Women's Body Fat Distribution and Diabetes Risk May Be Genetic
A natural variation of a gene called KLF14 affects body fat distribution in some women and significantly increases their risk for developing type 2 diabetes, suggests a study from the University of Virginia School of Medicine in Charlottesville. The variation, which affects diabetes risk in men much less, causes fat cells in the stomach area and hips to become larger and fewer in number.
According to the researchers, this genetic variant is one of the strongest inherited risk factors for type 2 diabetes in women. Genes inherited from the mother increase risk significantly more than those inherited from the father.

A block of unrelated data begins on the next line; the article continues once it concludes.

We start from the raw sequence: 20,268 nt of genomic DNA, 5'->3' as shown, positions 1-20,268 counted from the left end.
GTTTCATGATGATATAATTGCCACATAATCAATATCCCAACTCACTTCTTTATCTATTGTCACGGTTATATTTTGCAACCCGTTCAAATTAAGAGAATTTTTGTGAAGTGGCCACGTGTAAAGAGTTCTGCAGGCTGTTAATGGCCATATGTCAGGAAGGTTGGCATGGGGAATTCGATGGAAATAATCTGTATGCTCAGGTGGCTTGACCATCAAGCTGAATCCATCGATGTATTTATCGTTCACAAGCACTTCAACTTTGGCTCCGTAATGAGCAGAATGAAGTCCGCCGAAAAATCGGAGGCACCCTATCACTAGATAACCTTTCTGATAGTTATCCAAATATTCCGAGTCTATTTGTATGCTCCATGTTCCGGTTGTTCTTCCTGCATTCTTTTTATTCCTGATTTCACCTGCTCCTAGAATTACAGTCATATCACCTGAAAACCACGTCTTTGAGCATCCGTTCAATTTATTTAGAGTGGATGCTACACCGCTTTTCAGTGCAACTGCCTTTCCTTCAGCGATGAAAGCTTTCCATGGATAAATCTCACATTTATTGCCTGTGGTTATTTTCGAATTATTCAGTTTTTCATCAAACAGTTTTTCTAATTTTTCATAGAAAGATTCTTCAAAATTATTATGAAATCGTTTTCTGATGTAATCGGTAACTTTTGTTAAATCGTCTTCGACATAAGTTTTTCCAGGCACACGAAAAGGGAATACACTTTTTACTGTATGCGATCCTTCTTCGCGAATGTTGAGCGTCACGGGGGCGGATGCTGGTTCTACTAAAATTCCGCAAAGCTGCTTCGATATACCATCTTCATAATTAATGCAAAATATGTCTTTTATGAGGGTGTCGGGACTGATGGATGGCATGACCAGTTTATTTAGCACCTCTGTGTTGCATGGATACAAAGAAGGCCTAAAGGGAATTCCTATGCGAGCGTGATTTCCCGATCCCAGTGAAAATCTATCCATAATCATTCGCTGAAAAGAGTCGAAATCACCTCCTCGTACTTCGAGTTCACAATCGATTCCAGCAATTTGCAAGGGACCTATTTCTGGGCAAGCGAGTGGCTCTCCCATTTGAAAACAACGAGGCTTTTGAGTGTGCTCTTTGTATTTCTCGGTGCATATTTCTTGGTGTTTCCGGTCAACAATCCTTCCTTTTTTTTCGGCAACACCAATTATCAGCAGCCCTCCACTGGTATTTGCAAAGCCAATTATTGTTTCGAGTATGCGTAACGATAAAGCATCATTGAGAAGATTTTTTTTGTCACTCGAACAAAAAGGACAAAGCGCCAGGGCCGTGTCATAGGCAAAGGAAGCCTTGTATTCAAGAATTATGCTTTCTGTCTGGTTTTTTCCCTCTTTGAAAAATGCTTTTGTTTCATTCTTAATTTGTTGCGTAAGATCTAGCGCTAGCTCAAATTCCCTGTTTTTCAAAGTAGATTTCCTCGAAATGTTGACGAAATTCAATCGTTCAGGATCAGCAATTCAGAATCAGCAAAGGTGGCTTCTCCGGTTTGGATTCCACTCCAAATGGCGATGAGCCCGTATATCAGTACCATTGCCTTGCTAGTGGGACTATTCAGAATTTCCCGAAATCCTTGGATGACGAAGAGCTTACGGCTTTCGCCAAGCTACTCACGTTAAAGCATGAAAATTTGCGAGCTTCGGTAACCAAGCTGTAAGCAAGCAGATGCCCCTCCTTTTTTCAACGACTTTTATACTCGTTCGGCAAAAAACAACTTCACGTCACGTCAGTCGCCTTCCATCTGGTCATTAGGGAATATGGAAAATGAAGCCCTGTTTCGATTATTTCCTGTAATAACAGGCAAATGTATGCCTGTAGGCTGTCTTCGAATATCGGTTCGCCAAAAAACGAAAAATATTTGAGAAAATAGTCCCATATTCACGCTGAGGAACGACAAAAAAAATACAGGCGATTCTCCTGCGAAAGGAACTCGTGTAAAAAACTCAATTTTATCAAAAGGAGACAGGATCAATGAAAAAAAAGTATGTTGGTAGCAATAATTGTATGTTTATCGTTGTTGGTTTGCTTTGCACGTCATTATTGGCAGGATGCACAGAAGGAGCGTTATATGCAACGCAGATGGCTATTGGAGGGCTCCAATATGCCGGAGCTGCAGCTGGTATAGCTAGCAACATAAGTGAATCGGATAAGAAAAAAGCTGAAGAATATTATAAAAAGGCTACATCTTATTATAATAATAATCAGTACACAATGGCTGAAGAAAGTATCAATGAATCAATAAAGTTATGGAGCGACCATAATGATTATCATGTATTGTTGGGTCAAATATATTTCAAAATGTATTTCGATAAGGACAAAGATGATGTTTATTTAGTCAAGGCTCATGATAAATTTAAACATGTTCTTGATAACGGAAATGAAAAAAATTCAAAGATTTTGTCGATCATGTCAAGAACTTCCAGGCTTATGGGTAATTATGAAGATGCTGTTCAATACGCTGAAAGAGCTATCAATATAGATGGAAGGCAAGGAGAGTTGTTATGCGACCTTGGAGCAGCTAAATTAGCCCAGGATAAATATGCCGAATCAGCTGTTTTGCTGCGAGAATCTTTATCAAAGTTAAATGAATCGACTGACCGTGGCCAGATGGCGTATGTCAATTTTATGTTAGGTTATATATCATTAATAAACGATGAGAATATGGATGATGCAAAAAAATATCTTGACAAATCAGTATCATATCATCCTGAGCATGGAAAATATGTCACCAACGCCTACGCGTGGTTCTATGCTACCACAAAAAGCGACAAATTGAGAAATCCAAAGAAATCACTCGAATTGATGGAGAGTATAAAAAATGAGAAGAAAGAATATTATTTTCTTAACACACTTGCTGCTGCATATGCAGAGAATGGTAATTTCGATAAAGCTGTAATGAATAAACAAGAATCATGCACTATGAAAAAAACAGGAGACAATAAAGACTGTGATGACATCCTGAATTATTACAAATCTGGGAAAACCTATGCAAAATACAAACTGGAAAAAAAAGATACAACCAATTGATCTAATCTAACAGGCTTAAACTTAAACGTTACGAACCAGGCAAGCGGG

Research into the effects of this gene variation is ongoing. The researchers hope to one day develop new treatments to reduce its harmful effects. This study was published in Nature Genetics.